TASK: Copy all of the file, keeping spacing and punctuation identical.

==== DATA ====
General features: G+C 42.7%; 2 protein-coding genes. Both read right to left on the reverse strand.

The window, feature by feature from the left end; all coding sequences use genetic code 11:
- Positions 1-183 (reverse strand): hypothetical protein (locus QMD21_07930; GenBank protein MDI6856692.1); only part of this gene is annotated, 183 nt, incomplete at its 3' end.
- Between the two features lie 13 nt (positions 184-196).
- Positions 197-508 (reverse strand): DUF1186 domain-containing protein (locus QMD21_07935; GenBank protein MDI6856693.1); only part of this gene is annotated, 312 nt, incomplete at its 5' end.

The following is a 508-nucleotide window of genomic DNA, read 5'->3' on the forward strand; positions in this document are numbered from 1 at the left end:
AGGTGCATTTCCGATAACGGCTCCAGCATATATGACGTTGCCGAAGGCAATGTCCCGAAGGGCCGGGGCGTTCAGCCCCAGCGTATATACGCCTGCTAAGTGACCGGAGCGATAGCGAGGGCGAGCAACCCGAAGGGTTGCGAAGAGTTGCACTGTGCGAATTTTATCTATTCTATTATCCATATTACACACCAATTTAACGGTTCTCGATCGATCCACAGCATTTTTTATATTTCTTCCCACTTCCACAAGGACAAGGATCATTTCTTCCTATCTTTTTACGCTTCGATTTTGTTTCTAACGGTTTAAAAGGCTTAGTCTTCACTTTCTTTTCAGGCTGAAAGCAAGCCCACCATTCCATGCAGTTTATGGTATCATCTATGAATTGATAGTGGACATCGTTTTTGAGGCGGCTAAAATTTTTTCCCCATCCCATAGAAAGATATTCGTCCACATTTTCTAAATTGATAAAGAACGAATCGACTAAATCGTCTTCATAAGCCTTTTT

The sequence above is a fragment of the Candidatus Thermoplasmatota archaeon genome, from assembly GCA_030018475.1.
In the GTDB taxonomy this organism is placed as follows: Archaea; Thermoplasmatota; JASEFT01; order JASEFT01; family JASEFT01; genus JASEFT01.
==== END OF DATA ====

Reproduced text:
General features: G+C 42.7%; 2 protein-coding genes. Both read right to left on the reverse strand.

The window, feature by feature from the left end; all coding sequences use genetic code 11:
- Positions 1-183 (reverse strand): hypothetical protein (locus QMD21_07930; GenBank protein MDI6856692.1); only part of this gene is annotated, 183 nt, incomplete at its 3' end.
- Between the two features lie 13 nt (positions 184-196).
- Positions 197-508 (reverse strand): DUF1186 domain-containing protein (locus QMD21_07935; GenBank protein MDI6856693.1); only part of this gene is annotated, 312 nt, incomplete at its 5' end.

The following is a 508-nucleotide window of genomic DNA, read 5'->3' on the forward strand; positions in this document are numbered from 1 at the left end:
AGGTGCATTTCCGATAACGGCTCCAGCATATATGACGTTGCCGAAGGCAATGTCCCGAAGGGCCGGGGCGTTCAGCCCCAGCGTATATACGCCTGCTAAGTGACCGGAGCGATAGCGAGGGCGAGCAACCCGAAGGGTTGCGAAGAGTTGCACTGTGCGAATTTTATCTATTCTATTATCCATATTACACACCAATTTAACGGTTCTCGATCGATCCACAGCATTTTTTATATTTCTTCCCACTTCCACAAGGACAAGGATCATTTCTTCCTATCTTTTTACGCTTCGATTTTGTTTCTAACGGTTTAAAAGGCTTAGTCTTCACTTTCTTTTCAGGCTGAAAGCAAGCCCACCATTCCATGCAGTTTATGGTATCATCTATGAATTGATAGTGGACATCGTTTTTGAGGCGGCTAAAATTTTTTCCCCATCCCATAGAAAGATATTCGTCCACATTTTCTAAATTGATAAAGAACGAATCGACTAAATCGTCTTCATAAGCCTTTTT

The sequence above is a fragment of the Candidatus Thermoplasmatota archaeon genome, from assembly GCA_030018475.1.
In the GTDB taxonomy this organism is placed as follows: Archaea; Thermoplasmatota; JASEFT01; order JASEFT01; family JASEFT01; genus JASEFT01.